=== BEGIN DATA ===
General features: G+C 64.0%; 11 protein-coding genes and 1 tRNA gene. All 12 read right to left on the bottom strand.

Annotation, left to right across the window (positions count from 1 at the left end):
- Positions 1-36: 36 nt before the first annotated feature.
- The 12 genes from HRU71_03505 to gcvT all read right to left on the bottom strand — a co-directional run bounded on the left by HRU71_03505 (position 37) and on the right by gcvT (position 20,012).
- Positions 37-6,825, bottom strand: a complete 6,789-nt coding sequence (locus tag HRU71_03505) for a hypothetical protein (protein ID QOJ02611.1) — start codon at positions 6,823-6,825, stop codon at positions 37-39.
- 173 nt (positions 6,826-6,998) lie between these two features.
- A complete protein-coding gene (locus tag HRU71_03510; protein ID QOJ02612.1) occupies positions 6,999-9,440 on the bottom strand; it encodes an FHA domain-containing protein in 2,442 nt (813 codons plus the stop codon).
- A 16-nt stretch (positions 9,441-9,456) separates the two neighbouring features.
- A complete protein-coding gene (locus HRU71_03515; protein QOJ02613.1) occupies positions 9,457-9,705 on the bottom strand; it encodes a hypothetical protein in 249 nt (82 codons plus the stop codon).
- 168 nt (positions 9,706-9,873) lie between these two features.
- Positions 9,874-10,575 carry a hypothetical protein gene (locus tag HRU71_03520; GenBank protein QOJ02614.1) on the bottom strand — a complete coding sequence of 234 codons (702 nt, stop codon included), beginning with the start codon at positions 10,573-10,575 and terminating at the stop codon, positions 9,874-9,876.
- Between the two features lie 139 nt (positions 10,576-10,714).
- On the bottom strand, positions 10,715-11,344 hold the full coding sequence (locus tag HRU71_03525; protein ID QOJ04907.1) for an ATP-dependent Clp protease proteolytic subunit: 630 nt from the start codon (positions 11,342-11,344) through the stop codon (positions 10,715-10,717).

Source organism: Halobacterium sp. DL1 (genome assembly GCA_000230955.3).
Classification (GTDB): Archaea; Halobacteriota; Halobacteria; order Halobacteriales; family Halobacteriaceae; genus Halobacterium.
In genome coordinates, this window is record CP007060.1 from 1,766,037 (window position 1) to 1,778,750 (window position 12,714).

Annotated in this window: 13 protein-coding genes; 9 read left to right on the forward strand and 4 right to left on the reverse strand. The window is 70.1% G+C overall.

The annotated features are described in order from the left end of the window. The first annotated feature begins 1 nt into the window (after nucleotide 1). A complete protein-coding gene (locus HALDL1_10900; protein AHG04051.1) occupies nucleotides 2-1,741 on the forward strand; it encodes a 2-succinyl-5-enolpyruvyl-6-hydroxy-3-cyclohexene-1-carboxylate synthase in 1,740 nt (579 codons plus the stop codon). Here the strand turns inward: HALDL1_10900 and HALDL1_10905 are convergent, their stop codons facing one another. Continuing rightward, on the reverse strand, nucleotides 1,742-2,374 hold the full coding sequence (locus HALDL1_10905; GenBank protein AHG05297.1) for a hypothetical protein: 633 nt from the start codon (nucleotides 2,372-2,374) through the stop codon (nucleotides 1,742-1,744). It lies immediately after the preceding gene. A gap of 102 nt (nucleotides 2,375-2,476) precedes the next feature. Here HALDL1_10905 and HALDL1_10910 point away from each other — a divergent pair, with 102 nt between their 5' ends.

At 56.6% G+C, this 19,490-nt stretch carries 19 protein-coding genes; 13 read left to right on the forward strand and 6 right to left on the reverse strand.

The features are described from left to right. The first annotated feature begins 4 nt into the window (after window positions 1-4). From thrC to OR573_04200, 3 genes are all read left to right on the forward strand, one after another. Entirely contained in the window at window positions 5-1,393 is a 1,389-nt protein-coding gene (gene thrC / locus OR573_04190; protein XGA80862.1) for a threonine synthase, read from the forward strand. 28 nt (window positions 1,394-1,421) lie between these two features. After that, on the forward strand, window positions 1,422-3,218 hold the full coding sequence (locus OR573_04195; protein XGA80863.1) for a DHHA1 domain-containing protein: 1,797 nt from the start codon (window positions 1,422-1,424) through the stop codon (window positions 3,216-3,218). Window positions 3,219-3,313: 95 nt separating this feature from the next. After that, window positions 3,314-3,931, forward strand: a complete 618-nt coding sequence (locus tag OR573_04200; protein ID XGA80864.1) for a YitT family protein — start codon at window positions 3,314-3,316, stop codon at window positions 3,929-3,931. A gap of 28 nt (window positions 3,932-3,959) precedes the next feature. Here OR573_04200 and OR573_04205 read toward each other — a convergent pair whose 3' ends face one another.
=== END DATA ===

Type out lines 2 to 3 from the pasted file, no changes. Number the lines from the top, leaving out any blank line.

Annotation, left to right across the window (positions count from 1 at the left end):
- Positions 1-36: 36 nt before the first annotated feature.